Home News Wednesday Briefing: Major protests in Nairobi

Wednesday Briefing: Major protests in Nairobi


Kenyan President William Ruto yesterday deployed the army to crack down on what he called “treasonous” protesters who stormed parliament in the capital, Nairobi, climbing in windows and setting fire to the entrance after they were angry about a tax hike passed by the government.

Police fired tear gas and gunfire. At least five people died from gunshot wounds and more than 30 others were injured, according to a joint statement by Amnesty International and several Kenyan civil society organizations. These figures could not be independently confirmed.

Here are the latest.

Kenyans have widely criticized the bill, saying it will push up the cost of living for millions of people, but the government argues it is essential to secure revenue for important initiatives.

What’s next: Ruto now has two weeks to sign the bill or send it back to parliament for amendments.

Other protests: The protests appear to have spread beyond Nairobi, with protesters using burning tires to block streets in Nakuru, a city about 100 miles from the capital. Amnesty International says at least one person has been killed and 200 injured across the country in the last week.

photo: The following are What is it like on the ground?.

WikiLeaks founder Julian Assange agrees Pleaded guilty to a felony charge In exchange for his release from a British prison, ending his long-running standoff with the U.S.

Assange is expected to be sentenced to about five years in prison, a sentence he is already serving in the UK, at a hearing in a US court in the Northern Mariana Islands today. He is then expected to return to Australia.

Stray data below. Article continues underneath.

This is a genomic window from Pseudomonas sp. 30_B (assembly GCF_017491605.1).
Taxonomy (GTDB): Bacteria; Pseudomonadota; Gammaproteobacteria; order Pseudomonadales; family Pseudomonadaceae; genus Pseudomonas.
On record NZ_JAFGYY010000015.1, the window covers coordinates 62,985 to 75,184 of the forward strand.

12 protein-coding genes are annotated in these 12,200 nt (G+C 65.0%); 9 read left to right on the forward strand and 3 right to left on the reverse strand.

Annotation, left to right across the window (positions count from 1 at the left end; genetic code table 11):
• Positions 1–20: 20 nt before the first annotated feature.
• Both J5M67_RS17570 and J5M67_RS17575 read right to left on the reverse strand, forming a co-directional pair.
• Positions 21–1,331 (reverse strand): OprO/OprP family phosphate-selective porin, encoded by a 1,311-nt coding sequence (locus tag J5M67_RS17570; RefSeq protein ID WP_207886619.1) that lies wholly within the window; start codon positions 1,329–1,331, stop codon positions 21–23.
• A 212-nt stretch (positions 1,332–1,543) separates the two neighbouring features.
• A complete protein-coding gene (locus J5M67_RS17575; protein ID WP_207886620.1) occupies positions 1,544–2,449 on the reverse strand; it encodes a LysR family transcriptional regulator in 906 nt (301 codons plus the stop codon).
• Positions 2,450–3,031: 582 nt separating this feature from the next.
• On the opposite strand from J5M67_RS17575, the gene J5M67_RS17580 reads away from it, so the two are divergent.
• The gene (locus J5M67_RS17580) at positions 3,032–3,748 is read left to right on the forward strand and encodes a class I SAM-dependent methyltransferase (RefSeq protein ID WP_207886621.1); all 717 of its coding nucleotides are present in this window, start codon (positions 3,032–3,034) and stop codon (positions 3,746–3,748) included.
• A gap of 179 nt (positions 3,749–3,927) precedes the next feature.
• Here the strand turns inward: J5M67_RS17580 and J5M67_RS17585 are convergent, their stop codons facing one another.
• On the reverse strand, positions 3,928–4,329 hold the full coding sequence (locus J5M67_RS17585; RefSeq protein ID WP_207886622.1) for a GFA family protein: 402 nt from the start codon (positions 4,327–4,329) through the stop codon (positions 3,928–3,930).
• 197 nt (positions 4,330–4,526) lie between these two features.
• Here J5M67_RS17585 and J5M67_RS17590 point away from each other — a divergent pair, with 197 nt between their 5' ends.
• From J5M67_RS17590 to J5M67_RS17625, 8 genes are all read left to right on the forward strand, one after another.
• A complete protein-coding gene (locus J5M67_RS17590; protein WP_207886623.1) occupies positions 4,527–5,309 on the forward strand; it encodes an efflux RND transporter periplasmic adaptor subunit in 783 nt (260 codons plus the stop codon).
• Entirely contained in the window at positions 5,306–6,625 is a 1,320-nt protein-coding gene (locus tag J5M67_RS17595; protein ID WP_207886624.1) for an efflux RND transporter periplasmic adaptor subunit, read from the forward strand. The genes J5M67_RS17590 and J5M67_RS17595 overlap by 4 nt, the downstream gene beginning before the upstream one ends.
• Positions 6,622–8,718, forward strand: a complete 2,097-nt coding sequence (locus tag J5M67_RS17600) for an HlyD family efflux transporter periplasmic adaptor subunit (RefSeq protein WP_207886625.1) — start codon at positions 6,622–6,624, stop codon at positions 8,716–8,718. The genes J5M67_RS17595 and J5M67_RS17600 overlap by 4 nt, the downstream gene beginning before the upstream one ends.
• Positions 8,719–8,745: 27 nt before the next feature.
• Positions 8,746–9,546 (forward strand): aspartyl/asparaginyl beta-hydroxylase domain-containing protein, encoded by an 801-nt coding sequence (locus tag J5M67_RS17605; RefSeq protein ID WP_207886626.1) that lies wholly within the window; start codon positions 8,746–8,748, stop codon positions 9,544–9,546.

In the 2010s, Assange was praised and condemned for leaking state secrets, including material about U.S. military activities in Iraq and Afghanistan and confidential diplomatic cables. What we know About Assange and his plea deal.

What’s next: Assange’s plea deal could set a chilling precedent for press freedom in the United States, my colleague Charlie Savage wrote in “The Assange Plea Deal.” An analysis.

Israel’s Supreme Court ruled unanimously yesterday The military must start conscripting ultra-Orthodox Jewish menThe decision threatens to split Prime Minister Benjamin Netanyahu’s coalition government, which relies on two ultra-Orthodox parties.

All nine judges agreed that there was no legal basis for military exemptions. The issue has long been a source of tension between Israel’s secular and ultra-Orthodox communities and has become more intense as the Gaza war continues and reservists are called up for second and third rounds of service.

What’s next: The exact timing of the conscription has not yet been set, but any such move would almost certainly face strong resistance from the religious community. In an effort to pressure the ultra-Orthodox community to accept the ruling, the court said the government could suspend subsidies to religious schools that do not comply with the ruling.

Hunger in Gaza: A UN-backed panel of experts said almost Half a million people face starvation The war caused catastrophic food shortages.

Once a rarity outside of Italy, wood-fired oven pizzerias are now a fixture in many American cities. The result? Pizza in America Better than beforeMy colleague Brett Anderson wrote about this story, eating dozens of pizzas in 18 states.

Planning a trip? Here are 22 Best Pizza Restaurants Across the United States

  • hockey: Florida Panthers Beat the Edmonton Oilers Win the Stanley Cup.

  • tennis: Roger Federer’s commencement speech at Dartmouth College has become beat“The truth is, no matter what game you play in life, sometimes you’re going to lose,” he said.

  • baseball: Read about Obsession with strikeouts Changed the sport.

China is now the first Retrieving soil from the far side of the moon and bringing it back to EarthThe sample, which touched down yesterday in Inner Mongolia aboard the Chang’e-6 lander, may hold clues to the origins of the Moon and Earth.

The far side of the moon is a mystery: It never faces Earth, so direct communication with a lander on the far side is nearly impossible, making the area difficult to successfully reach. Some scientists hope China’s mission will advance global scientific understanding of the solar system.

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